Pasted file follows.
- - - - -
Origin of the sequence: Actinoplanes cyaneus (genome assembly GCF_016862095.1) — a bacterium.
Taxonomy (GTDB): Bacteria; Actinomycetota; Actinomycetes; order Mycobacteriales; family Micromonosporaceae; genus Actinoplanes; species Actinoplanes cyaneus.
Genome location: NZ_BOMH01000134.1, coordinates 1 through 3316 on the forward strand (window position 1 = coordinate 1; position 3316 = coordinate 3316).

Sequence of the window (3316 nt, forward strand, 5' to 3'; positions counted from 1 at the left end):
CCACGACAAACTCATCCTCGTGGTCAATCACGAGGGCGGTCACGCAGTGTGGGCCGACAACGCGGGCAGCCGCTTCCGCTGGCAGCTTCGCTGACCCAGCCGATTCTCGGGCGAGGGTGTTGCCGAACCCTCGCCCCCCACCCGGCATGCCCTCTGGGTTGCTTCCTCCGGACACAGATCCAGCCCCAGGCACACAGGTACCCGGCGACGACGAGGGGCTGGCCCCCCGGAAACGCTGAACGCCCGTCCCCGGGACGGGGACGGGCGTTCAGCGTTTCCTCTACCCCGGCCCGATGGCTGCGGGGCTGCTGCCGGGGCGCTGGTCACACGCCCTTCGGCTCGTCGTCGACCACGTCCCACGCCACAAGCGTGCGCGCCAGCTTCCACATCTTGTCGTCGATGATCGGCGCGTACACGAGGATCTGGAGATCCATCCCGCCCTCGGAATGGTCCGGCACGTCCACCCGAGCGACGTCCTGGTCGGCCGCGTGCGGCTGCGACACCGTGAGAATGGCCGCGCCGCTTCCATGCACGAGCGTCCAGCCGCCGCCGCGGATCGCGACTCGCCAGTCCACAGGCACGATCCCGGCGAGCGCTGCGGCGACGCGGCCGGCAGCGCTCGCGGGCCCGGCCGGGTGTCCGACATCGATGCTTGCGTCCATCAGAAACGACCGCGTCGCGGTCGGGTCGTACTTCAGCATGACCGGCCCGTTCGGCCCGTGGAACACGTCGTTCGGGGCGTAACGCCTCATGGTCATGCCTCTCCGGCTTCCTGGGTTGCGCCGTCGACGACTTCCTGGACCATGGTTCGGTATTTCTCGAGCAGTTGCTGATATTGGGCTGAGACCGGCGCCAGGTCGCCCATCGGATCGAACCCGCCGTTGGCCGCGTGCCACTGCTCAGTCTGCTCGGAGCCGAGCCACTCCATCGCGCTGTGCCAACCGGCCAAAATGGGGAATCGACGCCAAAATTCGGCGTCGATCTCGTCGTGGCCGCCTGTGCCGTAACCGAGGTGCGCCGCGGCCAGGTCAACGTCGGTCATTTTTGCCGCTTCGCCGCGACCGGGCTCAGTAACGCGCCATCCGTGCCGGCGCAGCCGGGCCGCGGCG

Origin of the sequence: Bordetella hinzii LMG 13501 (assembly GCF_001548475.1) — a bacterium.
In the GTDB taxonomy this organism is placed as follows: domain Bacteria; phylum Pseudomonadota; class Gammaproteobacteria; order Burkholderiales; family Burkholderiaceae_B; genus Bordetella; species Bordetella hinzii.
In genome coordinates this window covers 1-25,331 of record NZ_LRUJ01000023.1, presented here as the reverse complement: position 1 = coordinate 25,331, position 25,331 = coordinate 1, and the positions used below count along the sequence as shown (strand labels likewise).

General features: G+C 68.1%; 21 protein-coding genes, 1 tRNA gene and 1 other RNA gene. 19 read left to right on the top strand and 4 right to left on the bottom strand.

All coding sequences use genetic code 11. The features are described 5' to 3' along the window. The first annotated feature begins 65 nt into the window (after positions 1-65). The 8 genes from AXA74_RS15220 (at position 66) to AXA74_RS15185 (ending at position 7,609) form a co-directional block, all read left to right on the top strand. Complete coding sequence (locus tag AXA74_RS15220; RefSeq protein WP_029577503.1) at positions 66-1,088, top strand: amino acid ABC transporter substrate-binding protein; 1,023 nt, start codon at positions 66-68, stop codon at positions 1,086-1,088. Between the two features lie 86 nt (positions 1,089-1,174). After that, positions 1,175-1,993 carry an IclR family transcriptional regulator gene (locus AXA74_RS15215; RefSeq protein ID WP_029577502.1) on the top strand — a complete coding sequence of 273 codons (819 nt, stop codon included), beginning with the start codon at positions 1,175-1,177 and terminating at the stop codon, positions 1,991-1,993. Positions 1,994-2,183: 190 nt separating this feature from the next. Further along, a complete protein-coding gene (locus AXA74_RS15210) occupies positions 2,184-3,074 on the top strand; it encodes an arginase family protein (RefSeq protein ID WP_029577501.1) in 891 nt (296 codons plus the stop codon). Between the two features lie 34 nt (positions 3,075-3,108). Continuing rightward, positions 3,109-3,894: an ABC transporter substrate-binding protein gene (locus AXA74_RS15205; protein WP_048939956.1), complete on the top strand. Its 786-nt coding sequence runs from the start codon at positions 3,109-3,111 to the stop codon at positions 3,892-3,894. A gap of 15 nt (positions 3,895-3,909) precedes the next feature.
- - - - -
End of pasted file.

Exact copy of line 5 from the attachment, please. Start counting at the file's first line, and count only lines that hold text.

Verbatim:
CCACGACAAACTCATCCTCGTGGTCAATCACGAGGGCGGTCACGCAGTGTGGGCCGACAACGCGGGCAGCCGCTTCCGCTGGCAGCTTCGCTGACCCAGCCGATTCTCGGGCGAGGGTGTTGCCGAACCCTCGCCCCCCACCCGGCATGCCCTCTGGGTTGCTTCCTCCGGACACAGATCCAGCCCCAGGCACACAGGTACCCGGCGACGACGAGGGGCTGGCCCCCCGGAAACGCTGAACGCCCGTCCCCGGGACGGGGACGGGCGTTCAGCGTTTCCTCTACCCCGGCCCGATGGCTGCGGGGCTGCTGCCGGGGCGCTGGTCACACGCCCTTCGGCTCGTCGTCGACCACGTCCCACGCCACAAGCGTGCGCGCCAGCTTCCACATCTTGTCGTCGATGATCGGCGCGTACACGAGGATCTGGAGATCCATCCCGCCCTCGGAATGGTCCGGCACGTCCACCCGAGCGACGTCCTGGTCGGCCGCGTGCGGCTGCGACACCGTGAGAATGGCCGCGCCGCTTCCATGCACGAGCGTCCAGCCGCCGCCGCGGATCGCGACTCGCCAGTCCACAGGCACGATCCCGGCGAGCGCTGCGGCGACGCGGCCGGCAGCGCTCGCGGGCCCGGCCGGGTGTCCGACATCGATGCTTGCGTCCATCAGAAACGACCGCGTCGCGGTCGGGTCGTACTTCAGCATGACCGGCCCGTTCGGCCCGTGGAACACGTCGTTCGGGGCGTAACGCCTCATGGTCATGCCTCTCCGGCTTCCTGGGTTGCGCCGTCGACGACTTCCTGGACCATGGTTCGGTATTTCTCGAGCAGTTGCTGATATTGGGCTGAGACCGGCGCCAGGTCGCCCATCGGATCGAACCCGCCGTTGGCCGCGTGCCACTGCTCAGTCTGCTCGGAGCCGAGCCACTCCATCGCGCTGTGCCAACCGGCCAAAATGGGGAATCGACGCCAAAATTCGGCGTCGATCTCGTCGTGGCCGCCTGTGCCGTAACCGAGGTGCGCCGCGGCCAGGTCAACGTCGGTCATTTTTGCCGCTTCGCCGCGACCGGGCTCAGTAACGCGCCATCCGTGCCGGCGCAGCCGGGCCGCGGCG